Retired Staff Sgt. Joseph Hubanks was being presented a new home Wednesday and as the crowd gathered for the ceremony, he stood on the street playing with his Dachshund named Pepper.
“She’d normally be barking like crazy,” he said of the dog. “Today, she’s speechless, just like me.”
Hubanks, 83, a veteran of the Korean and Vietnam wars, was presented the keys to his new house on Rochester Avenue in Columbus. It is the third such home presented by the NeighborWorks Columbus Cottage Program.
“This is really nice,” he said of the two-bedroom house, which soon will be filled with all new furniture.
The house stands in the same location where he has lived for 30 years. His previous house had a leaky roof, which had led to corrosion of the main beams and sinking floors. Exposed electrical wires were extremely dangerous.
That house was torn down in July. Columbus Mayor Jim Wetherington was on hand for the demolition, even spending some time on the bulldozer. He was at the ceremony Wednesday.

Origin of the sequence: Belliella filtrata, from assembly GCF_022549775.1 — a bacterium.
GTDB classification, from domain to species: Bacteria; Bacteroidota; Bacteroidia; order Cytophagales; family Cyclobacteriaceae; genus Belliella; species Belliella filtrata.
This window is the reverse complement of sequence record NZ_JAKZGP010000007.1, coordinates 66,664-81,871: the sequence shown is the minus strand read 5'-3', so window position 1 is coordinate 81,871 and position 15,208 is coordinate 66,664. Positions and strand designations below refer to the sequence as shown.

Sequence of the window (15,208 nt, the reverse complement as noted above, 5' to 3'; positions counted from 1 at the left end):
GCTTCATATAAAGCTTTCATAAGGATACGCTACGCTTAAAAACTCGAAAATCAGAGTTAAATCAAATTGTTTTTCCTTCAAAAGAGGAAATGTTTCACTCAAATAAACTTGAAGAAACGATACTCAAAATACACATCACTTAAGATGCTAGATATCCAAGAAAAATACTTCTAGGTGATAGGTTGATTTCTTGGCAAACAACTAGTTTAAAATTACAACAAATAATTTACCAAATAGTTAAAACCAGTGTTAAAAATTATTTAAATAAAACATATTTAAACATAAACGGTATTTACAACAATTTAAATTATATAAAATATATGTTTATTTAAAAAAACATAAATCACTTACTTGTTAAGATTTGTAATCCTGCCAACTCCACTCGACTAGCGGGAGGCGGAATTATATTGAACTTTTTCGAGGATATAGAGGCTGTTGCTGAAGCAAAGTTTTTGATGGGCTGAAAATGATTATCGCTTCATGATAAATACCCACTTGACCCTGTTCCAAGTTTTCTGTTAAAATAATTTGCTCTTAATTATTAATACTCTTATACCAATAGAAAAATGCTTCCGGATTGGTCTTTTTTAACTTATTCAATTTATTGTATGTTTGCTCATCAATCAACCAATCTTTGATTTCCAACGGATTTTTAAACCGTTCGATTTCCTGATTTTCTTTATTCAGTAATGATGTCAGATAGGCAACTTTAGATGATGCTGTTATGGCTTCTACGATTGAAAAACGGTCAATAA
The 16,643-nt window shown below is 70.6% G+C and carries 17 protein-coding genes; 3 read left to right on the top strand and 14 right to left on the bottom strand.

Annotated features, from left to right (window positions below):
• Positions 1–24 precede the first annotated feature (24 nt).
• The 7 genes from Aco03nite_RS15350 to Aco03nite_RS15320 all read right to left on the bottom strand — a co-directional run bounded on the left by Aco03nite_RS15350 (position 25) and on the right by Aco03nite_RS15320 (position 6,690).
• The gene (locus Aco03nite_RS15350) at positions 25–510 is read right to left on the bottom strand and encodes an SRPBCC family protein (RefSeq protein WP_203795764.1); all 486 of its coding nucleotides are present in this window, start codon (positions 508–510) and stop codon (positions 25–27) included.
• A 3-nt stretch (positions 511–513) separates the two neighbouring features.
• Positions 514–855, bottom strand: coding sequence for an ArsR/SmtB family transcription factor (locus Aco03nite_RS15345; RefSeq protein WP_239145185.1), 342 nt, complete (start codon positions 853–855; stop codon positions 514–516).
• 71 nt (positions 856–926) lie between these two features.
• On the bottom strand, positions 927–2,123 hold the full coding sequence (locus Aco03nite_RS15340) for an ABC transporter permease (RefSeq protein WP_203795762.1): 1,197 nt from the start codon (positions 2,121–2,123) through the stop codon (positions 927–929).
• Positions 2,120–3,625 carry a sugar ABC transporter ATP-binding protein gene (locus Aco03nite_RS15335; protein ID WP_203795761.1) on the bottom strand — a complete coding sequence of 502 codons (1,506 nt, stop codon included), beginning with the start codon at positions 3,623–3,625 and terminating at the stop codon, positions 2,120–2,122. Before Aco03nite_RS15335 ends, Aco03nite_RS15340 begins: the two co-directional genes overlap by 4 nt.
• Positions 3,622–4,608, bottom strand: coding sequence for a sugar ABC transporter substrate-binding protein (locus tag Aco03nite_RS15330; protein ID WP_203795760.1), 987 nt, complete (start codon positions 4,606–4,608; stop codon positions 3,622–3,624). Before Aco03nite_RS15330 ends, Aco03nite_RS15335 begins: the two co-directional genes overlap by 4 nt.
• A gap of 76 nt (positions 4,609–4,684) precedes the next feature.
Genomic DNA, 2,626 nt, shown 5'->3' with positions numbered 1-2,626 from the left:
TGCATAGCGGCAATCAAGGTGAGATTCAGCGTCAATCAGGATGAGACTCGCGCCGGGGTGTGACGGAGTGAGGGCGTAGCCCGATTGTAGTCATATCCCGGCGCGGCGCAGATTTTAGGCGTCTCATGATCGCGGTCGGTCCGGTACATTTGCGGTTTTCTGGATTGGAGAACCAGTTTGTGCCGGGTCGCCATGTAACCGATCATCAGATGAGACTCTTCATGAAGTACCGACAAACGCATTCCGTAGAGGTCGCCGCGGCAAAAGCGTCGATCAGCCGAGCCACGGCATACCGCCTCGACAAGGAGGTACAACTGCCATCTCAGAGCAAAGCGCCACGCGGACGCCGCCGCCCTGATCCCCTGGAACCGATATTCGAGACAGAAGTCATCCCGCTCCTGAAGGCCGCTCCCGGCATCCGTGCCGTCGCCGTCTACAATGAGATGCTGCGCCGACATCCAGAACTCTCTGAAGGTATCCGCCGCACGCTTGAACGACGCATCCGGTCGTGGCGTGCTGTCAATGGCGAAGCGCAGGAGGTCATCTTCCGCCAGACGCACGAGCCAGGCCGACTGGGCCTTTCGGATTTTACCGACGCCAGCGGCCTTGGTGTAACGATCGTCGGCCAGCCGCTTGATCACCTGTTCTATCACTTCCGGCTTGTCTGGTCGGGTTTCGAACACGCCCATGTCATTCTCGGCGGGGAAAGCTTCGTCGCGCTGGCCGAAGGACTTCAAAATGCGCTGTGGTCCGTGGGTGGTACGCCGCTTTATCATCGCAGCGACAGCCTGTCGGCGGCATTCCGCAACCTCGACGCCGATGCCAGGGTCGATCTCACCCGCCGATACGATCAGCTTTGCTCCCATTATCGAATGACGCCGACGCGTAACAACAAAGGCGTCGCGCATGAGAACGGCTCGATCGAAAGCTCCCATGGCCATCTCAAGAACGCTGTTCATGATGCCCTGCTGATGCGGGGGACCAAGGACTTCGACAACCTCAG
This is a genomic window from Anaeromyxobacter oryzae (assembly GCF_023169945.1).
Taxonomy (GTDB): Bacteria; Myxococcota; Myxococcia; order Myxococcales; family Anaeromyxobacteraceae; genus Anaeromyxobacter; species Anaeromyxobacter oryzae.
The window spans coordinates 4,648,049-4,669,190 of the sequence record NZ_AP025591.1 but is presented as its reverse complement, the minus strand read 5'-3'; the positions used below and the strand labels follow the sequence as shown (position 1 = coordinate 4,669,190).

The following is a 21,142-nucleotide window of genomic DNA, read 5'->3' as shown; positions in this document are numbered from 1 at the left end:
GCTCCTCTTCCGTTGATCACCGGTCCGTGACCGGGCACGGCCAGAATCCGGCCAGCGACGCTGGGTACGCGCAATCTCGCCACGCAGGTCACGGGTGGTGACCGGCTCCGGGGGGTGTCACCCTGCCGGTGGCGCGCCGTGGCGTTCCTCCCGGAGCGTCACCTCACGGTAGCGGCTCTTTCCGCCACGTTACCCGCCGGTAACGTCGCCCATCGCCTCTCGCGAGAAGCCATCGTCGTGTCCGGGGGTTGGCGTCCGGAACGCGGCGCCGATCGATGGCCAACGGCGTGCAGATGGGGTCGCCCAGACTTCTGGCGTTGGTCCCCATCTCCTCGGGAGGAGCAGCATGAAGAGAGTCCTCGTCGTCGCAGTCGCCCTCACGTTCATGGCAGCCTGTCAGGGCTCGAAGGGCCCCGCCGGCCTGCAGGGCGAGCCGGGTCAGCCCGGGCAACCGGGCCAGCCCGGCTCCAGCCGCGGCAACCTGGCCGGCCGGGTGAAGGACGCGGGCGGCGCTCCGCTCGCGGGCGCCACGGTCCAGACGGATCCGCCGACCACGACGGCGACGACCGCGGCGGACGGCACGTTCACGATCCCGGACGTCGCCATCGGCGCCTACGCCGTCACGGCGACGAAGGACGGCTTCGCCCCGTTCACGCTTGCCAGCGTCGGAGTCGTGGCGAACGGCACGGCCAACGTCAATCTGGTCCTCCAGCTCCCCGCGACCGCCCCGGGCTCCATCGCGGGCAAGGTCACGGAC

“This is a great event,” Wetherington said. “There is no higher calling than when you can help people who need help and when you can enhance the quality of people’s lives.”
The city government, through a federal subsidy program, participates in the program matching funds with those that have been donated. The program helps senior citizens who can no longer maintain their homes due to limited income.
“We have a public-private partnership in Columbus that can’t be matched anywhere,” Wetherington said.
Cathy Williams, CEO and President of NeighborWorks and at-large member of the Muscogee County School Board, said it was a “special day” because the community was getting to help a veteran. She called Hubanks an inspiration.
She said that even in tough economic times local people and businesses were eager to help with the project.